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NICU babies at Children’s Hospital transfer to new facility

WOWT 6 News 10 p.m. Sunday newscast
Published: Aug. 29, 2021 at 2:59 PM CDT
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OMAHA, Neb. (WOWT) - It was a busy day at Children’s Hospital as babies were transferred from their old NICU to their new home at the Hubbard Center.

The new unit has the same focus of caring for babies and their families.

“This little mobile, it’s like the simplest little thing but she, if you want a smile out of her, you can just shake this around and she’ll give you one,” said Ashley Hoffman, Isla’s mom.

Baby Isla was the center of attention today. She’s used to having all eyes on her, living at Children’s Hospital NICU for some time now.

“Isla’s a twin and so at one of our ultrasounds, we found out that there was something going on with baby B. Knew she was going to need a little extra care,” said Ashley.

When the twins were born, doctors found Isla had problems with her GI tract. She needed surgery right away and then another and another.

Her loving parents Ashley and Adam have been with their little girl every step of the way.

“Kind of a rollercoaster of emotions. Just kind of not knowing what her future holds was always kind of hard and scary,” said Ashley.

But there’s some good news today. Isla is the first baby to be transferred to the new Hubbard center.

The NICU is finally in the same building as the rest of the Children’s Hospital after more than two decades.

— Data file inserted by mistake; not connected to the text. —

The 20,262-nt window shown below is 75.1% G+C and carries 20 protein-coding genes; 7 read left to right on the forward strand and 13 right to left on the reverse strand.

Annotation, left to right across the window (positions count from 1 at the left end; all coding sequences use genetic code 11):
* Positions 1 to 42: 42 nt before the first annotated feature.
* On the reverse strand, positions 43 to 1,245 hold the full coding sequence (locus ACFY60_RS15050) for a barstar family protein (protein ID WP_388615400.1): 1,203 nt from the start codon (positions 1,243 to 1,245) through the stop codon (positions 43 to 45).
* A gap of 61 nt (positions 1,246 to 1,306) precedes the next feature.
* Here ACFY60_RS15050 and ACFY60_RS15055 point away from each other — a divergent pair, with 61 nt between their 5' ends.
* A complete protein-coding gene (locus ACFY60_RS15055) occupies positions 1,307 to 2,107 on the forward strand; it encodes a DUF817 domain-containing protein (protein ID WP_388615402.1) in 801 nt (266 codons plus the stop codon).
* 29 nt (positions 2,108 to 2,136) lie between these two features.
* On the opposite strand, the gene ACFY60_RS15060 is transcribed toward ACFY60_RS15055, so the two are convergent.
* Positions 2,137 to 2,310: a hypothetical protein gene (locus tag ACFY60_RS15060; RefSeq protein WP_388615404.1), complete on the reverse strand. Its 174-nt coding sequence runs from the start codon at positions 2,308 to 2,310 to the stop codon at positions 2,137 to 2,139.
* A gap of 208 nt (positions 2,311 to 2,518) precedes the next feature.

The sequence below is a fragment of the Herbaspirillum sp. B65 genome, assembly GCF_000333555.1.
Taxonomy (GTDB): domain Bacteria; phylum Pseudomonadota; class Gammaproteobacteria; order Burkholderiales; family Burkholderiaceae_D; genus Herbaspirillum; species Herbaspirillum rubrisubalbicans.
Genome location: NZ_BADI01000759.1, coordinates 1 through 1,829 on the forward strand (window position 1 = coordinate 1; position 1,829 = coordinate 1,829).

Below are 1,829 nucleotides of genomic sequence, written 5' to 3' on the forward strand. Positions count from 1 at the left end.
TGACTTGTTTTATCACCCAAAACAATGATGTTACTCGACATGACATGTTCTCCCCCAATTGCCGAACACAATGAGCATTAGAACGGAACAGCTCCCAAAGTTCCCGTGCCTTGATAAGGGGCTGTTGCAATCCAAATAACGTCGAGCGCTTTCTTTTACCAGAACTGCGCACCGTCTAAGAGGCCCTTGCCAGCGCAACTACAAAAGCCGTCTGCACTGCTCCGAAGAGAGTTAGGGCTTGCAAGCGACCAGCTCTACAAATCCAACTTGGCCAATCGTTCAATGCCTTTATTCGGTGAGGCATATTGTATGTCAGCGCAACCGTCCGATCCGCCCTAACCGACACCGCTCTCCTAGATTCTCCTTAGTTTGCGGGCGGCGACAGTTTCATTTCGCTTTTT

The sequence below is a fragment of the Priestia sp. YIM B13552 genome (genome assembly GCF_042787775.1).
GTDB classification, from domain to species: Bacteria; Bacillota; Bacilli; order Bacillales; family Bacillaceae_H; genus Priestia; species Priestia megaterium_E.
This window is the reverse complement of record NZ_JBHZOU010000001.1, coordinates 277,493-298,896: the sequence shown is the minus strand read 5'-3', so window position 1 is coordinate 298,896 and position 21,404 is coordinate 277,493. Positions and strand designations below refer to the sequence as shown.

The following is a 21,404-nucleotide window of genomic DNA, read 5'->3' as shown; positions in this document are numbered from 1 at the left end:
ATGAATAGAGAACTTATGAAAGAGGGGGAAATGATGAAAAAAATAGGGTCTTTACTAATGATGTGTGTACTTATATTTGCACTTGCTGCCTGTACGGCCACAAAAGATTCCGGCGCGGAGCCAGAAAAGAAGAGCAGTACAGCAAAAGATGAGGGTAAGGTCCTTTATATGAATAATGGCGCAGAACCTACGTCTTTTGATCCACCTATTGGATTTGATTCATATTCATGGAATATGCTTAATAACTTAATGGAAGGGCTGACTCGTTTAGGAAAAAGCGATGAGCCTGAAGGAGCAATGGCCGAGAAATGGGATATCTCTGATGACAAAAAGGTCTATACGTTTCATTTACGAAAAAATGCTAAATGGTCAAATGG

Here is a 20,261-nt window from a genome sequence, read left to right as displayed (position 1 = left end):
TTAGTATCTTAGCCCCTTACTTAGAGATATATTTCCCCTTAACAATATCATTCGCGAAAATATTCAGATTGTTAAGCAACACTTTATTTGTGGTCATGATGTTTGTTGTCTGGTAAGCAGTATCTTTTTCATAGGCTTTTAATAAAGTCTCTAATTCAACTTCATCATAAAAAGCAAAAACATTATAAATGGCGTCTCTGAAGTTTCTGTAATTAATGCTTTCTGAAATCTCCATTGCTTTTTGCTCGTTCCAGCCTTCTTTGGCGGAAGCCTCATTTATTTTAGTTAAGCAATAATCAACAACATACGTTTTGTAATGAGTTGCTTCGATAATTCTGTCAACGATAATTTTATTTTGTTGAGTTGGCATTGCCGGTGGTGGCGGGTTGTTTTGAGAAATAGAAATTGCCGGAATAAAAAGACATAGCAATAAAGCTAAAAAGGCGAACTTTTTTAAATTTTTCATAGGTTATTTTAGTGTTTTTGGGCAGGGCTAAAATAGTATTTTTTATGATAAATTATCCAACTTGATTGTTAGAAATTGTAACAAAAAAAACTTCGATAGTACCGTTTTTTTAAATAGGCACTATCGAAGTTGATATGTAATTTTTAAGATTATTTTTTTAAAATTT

“Coming back across the street, while it seems like maybe not a big deal, is very symbolic because we are reuniting with the rest of the doctors and nurses who care for children in the rest of the hospital. So it’s really important for us because we’ve been really isolated for so many years so it’s important for us to get back together with the rest of our team,” said Dr. Nicole Birge, Medical Director of the NICU.

While moving across the street seems like a simple task, there’s a lot of work that goes into moving the smallest and most fragile patients. Signs mark the transfer route as a team is dedicated to getting all 35 babies where they need to go safely.

“She is stable because she’s not on a ventilator, she’s not on oxygen so hers will be relatively fast compared to the other babies,” said Dr. Birge.

After a long trip through a few elevators and down numerous hallways, baby Isla and her parents have a new room to call their home away from home. One that offers more space for them to stay on long nights.

“We’re just very appreciative of everything they’ve done for us and our family over our stay. It’s just been incredible and comforting knowing that they have her best interests at all times. We never had to worry about anything,” said Adam Hoffman, Isla’s dad.

The Children’s NICU is the only level four NICU in the area, meaning they can offer the most advanced subspecialties and medical interventions in the region.

The Hubbard Center allows them to offer that care to even more babies.

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